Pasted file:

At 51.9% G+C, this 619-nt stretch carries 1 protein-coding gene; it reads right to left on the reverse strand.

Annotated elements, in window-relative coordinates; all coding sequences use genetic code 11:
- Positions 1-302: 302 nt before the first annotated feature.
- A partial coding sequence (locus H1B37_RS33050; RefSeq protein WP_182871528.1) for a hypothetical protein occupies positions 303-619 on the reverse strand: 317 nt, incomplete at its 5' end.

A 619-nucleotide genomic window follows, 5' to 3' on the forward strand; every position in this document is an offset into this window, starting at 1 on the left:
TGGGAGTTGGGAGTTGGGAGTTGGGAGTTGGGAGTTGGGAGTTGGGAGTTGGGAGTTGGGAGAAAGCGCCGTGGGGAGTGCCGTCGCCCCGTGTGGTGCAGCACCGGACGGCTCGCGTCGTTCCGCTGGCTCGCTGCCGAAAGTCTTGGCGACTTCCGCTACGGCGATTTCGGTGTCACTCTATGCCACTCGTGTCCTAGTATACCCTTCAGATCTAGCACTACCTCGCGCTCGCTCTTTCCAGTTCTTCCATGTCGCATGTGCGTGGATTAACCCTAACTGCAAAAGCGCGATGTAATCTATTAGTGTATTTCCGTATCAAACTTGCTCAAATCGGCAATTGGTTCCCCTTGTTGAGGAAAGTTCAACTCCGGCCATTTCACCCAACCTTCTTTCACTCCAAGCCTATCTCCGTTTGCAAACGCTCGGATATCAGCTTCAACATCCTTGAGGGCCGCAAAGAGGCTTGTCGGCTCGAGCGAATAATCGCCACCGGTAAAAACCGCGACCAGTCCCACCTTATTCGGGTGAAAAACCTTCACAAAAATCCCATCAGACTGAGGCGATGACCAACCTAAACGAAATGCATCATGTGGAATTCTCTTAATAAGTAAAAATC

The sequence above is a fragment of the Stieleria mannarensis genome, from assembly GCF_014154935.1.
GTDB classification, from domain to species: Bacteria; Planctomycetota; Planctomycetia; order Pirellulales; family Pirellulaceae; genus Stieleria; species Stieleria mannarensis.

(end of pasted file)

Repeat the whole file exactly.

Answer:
At 51.9% G+C, this 619-nt stretch carries 1 protein-coding gene; it reads right to left on the reverse strand.

Annotated elements, in window-relative coordinates; all coding sequences use genetic code 11:
- Positions 1-302: 302 nt before the first annotated feature.
- A partial coding sequence (locus H1B37_RS33050; RefSeq protein WP_182871528.1) for a hypothetical protein occupies positions 303-619 on the reverse strand: 317 nt, incomplete at its 5' end.

A 619-nucleotide genomic window follows, 5' to 3' on the forward strand; every position in this document is an offset into this window, starting at 1 on the left:
TGGGAGTTGGGAGTTGGGAGTTGGGAGTTGGGAGTTGGGAGTTGGGAGTTGGGAGTTGGGAGAAAGCGCCGTGGGGAGTGCCGTCGCCCCGTGTGGTGCAGCACCGGACGGCTCGCGTCGTTCCGCTGGCTCGCTGCCGAAAGTCTTGGCGACTTCCGCTACGGCGATTTCGGTGTCACTCTATGCCACTCGTGTCCTAGTATACCCTTCAGATCTAGCACTACCTCGCGCTCGCTCTTTCCAGTTCTTCCATGTCGCATGTGCGTGGATTAACCCTAACTGCAAAAGCGCGATGTAATCTATTAGTGTATTTCCGTATCAAACTTGCTCAAATCGGCAATTGGTTCCCCTTGTTGAGGAAAGTTCAACTCCGGCCATTTCACCCAACCTTCTTTCACTCCAAGCCTATCTCCGTTTGCAAACGCTCGGATATCAGCTTCAACATCCTTGAGGGCCGCAAAGAGGCTTGTCGGCTCGAGCGAATAATCGCCACCGGTAAAAACCGCGACCAGTCCCACCTTATTCGGGTGAAAAACCTTCACAAAAATCCCATCAGACTGAGGCGATGACCAACCTAAACGAAATGCATCATGTGGAATTCTCTTAATAAGTAAAAATC

The sequence above is a fragment of the Stieleria mannarensis genome, from assembly GCF_014154935.1.
GTDB classification, from domain to species: Bacteria; Planctomycetota; Planctomycetia; order Pirellulales; family Pirellulaceae; genus Stieleria; species Stieleria mannarensis.